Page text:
COSIALS: This is in Chicago. Sometimes when you’re on tour, you don’t really get to do regular girl things. So, this was on our day off and our tour manager bought us these face masks, which we’ve never done, then we watched 50 Shades of Grey, which actually sucks. But little things like this can be really important when you’re on tour, in a new city every night.

COSIALS: This was when we played Glastonbury. It was so, so cool. We’ve played there twice and this was the most recent time. It was a really fun show, but this was like the worst time we’ve ever had.


COSIALS: I don’t even know. Everything went wrong. Amber couldn’t properly put on her shoes to play drums because of something with her foot. I was sick and puking so bad. Our tour manager almost died. Seriously. He was so sick we literally had to call an ambulance right after we stopped playing. It was just too much.

COSIALS: I can’t wait to go on TV again in the U.S. It was so nice, we loved it.

WEISS: Was this your first time?

COSIALS: Yeah, this was our first time on TV, and it was actually the first time a Spanish band has ever been on late night. For a lot of bands, being on TV is super cool, but for us, it’s almost like we’re making history for our country.

WEISS: What song did you play on the show?

COSIALS: We played “Garden.” And we were so, so nervous. But Colbert was actually really nice.


WEISS: This was my favorite of all of our pictures. It’s like 100 of you guys and then suddenly one of Leo.

COSIALS: Oh my god, I knew you were going to pick that one. I told the band that it was a mistake to put it in there. But we have this game we play for hours when we’re bored and sick of reading or doing something productive where—and this is so cruel—but we see who was prettier when they were younger, Brad Pitt or Leo. We’re terrible.

WEISS: Who won?

COSIALS: It depends on the night and the photo. Sometimes it’s Brad, sometimes it’s Leo. But it’s actually pretty even.

COSIALS: This was last April with our booking agent. I have a thing for karaoke. I just love it.

WEISS: Sometimes you just have to do some bad karaoke.

COSIALS: Exactly! And you see everyone’s faces, they’re like so ashamed and embarrassed and don’t want to do it. But of course, I force them. I actually used to work at a karaoke place as the master of ceremonies. Like, ‘My name is Carlotta and tonight you’re going to be singing Adele!’ That’s my past and I can’t avoid it, so I embrace it, and force everybody else to, too.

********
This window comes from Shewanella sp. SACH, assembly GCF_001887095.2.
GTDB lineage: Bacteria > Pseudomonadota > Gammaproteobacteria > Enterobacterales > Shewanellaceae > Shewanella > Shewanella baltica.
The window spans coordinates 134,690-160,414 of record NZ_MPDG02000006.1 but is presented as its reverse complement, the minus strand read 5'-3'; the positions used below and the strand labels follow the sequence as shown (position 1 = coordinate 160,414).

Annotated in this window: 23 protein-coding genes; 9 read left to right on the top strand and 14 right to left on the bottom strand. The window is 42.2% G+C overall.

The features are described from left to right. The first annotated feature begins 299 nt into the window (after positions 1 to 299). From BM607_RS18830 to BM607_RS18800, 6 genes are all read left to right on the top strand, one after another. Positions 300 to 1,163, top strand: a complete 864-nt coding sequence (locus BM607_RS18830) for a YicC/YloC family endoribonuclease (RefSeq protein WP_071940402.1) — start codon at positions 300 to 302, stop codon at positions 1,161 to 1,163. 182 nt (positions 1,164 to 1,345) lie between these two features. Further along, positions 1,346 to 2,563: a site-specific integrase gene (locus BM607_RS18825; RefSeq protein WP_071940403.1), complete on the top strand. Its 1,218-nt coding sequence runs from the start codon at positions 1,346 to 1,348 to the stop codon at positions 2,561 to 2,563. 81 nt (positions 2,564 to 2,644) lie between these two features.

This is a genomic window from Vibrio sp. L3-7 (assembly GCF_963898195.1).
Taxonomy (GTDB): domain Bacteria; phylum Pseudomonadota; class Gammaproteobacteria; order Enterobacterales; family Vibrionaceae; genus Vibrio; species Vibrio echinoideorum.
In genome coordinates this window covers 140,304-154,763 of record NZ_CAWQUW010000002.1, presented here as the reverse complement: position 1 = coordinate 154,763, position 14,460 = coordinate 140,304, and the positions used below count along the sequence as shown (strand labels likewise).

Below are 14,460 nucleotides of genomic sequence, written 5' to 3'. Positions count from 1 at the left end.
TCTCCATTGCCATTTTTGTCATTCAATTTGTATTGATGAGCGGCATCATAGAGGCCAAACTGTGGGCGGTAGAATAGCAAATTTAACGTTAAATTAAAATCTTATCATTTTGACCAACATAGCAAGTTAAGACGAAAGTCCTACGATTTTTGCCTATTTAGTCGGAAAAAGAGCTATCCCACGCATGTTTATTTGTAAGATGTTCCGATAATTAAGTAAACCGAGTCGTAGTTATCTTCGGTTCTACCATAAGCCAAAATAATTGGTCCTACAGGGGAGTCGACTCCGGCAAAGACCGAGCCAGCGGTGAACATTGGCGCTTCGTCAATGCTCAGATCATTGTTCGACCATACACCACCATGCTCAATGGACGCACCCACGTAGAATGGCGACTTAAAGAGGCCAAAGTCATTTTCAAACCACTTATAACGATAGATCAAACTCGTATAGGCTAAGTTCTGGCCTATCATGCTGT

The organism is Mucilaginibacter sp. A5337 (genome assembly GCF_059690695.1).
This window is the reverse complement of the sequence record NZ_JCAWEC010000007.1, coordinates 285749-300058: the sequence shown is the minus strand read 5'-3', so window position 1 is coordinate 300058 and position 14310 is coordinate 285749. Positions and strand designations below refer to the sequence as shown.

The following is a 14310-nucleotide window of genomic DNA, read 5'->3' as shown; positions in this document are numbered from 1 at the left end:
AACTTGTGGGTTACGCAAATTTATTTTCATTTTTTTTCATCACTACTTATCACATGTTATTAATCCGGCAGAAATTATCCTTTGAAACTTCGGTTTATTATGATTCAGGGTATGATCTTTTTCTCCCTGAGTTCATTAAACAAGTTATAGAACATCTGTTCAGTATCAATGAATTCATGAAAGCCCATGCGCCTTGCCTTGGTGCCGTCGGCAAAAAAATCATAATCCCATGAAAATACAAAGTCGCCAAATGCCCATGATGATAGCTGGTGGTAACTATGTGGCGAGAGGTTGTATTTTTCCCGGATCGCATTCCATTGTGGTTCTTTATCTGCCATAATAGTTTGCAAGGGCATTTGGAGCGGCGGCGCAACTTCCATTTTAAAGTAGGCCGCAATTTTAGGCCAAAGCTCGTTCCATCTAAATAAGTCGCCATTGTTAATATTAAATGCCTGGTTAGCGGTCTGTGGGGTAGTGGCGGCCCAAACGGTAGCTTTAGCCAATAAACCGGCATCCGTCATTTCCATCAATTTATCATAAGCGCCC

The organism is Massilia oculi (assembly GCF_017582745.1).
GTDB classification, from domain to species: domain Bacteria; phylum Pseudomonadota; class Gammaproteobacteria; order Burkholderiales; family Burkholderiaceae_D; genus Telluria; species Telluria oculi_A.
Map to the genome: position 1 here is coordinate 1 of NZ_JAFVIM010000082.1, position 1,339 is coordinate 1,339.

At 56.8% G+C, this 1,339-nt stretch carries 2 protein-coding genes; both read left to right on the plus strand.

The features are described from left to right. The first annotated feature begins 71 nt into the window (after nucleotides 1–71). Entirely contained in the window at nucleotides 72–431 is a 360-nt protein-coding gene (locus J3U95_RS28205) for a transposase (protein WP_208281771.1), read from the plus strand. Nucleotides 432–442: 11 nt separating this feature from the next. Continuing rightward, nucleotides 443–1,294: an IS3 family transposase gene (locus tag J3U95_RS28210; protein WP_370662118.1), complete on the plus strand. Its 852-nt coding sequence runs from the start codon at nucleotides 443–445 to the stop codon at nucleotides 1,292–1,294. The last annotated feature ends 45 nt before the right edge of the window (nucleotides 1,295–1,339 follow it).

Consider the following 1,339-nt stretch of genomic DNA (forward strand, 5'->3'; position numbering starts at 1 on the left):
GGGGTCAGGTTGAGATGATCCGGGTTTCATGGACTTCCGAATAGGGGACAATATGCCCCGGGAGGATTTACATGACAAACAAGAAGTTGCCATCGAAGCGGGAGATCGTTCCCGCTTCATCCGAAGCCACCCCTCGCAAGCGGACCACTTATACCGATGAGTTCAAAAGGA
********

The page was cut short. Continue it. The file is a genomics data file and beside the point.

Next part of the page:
WEISS: What’s your karaoke go-to?

COSIALS: I don’t know, but here I think we’re singing “American Pie.”

COSIALS: This is in Manchester. The audience in the U.K.—I don’t know what happens in Manchester but they always just go crazy. It’s amazing. When you’re playing a show there’s that second of doubt like, ‘Should I finish the song or should I crowdsurf?’ In Manchester, you always crowdsurf.

WEISS: Looking at a photo like this, you can see how much bigger your shows—and your fanbase—have gotten. Did that put any added pressure on you when you were working on the album?

COSIALS: We don’t really care about that stuff. I mean, we put enough pressure on ourselves that anything else would just be crazy. Plus, we take so long to write each song that by the time we’re done, we’re pretty sure about it.

COSIALS: This is Shawn Everett, he mixed the album. He actually just went to the Grammys and won. I still can’t even understand why he worked on our record and couldn’t be more grateful. But this photo was at the house after we flew him to Spain to work on the record. He had this really cool style of working where he made us choose images that showed him how we wanted the songs to sound. It was almost like we were doing this college exercise of looking for photos on the internet to try and express how we wanted our album to sound. Kind of like synesthesia—they were images, but we had to find photos that made sense for what we were trying to convey.

WEISS: And what’s that?

COSIALS: I don’t know. I know this is too much to ask, but I’d really love for this album to be historic in some way. I would love it if we were able to change something or someone, even just a little bit. Maybe that’s too crazy, but we put everything we have into our music, and I’d love for people to feel that.

COSIALS: This is the size of luggage we use now. So, we definitely learned our lesson. But I think people who aren’t in bands really don’t realize how crazy it is. It’s so different from real life. I mean, you have you everything in a tiny suitcase. That can be really difficult, but also really easy at the same time. On one hand, you miss so many things—your family, your friends, even just having all of your things and making simple decisions. Like, when you’re on the road, you don’t get to choose where you’re going or even when you have to be there. But on the other side, you really have everything you need right there.